Japan’s Economy Is Growing, but Don’t Call It a Hot Streak

TOKYO — Japan’s economic engine may not exactly be roaring, but there is a definite hum in the air.

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Workers in Tokyo’s business district. In the latest quarter, consumption and business investment both rose.

Credit
Toru Hanai/Reuters

The economy grew for a fifth consecutive quarter at the start of 2017, the longest stretch of growth in more than a decade. The government of Prime Minister Shinzo Abe has been trying for four and a half years to coax the economy into a higher gear. Although Japan’s output is still the world’s third-largest, after the United States and China, consistent growth has been elusive — the result of headwinds like a declining population and deflation.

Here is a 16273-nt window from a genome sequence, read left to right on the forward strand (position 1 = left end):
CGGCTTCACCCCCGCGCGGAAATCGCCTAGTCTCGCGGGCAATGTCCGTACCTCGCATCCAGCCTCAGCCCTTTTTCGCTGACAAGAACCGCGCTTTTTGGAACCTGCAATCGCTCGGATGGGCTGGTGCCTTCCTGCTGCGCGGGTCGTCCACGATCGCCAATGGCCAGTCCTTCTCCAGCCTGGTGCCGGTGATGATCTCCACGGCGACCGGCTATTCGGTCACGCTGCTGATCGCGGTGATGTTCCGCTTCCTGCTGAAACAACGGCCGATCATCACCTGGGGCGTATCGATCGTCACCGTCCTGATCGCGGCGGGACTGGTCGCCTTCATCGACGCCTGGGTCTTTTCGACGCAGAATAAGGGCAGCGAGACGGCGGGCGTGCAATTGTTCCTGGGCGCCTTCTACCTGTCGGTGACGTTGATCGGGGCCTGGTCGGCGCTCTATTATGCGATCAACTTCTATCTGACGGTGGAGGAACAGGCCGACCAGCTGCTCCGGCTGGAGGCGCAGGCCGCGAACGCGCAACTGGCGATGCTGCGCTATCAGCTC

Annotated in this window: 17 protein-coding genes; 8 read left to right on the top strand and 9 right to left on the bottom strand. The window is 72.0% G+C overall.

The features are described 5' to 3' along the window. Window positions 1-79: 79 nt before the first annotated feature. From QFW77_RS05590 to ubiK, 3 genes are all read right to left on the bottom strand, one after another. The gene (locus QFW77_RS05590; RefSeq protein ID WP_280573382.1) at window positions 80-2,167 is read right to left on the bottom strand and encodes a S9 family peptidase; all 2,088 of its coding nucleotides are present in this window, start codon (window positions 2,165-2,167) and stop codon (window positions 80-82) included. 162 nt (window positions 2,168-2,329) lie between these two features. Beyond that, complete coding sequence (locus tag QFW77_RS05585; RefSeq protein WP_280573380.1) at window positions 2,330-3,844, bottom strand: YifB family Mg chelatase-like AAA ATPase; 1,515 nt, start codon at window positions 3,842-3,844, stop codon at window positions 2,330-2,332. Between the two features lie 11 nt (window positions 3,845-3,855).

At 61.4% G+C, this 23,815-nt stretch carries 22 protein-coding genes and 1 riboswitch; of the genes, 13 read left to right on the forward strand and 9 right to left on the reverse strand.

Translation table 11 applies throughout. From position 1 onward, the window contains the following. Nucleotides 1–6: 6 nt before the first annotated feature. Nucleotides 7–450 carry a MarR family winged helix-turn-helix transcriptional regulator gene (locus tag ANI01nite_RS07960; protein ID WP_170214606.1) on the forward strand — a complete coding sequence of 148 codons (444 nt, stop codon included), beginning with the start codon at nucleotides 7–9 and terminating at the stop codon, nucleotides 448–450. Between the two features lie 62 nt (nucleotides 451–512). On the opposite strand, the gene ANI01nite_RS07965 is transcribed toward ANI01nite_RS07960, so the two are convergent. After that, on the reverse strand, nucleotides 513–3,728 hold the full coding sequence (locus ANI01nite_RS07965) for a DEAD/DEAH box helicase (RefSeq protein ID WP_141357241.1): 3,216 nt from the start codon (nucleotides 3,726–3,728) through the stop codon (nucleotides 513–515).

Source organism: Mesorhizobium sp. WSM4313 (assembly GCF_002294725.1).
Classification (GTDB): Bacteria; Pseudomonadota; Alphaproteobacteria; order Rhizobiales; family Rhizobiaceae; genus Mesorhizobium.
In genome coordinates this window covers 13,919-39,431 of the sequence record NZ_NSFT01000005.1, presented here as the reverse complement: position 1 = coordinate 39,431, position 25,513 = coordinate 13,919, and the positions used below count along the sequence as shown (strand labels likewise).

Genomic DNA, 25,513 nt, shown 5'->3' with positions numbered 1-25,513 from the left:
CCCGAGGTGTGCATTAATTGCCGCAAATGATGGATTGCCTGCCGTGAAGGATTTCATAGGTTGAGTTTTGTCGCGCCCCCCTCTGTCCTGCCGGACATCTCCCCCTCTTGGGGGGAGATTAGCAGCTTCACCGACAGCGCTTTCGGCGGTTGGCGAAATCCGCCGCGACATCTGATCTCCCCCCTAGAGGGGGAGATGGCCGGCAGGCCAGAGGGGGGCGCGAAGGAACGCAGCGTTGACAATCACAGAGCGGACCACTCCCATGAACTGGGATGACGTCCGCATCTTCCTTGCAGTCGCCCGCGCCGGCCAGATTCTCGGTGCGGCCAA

What Happened?

Japanese gross domestic product increased by 2.2 percent in annualized terms in the three months through March, the government’s Cabinet Office said in a preliminary estimate on Thursday. The economy has now been expanding for a longer period than at any time since 2005-6, when it grew for six quarters in a row.

The pace of expansion also accelerated from the previous quarter, and was stronger than economists had expected. Analysts surveyed by news agencies had forecast a growth rate of 1.7 percent, on average.

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At the Toyota assembly plant in Takaoka.

Credit
Ko Sasaki for The New York Times

What Is Driving Growth?

Exports have been lifting output since the start of the expansion, and they did so again last quarter. A broadly recovering global economy is helping, as is a weaker yen, which makes Japanese cars, electronic components and other goods more affordable abroad. (Japan’s trade surplus irritates the Trump administration, which has criticized some of the country’s practices.)

The domestic side of the economy has been…

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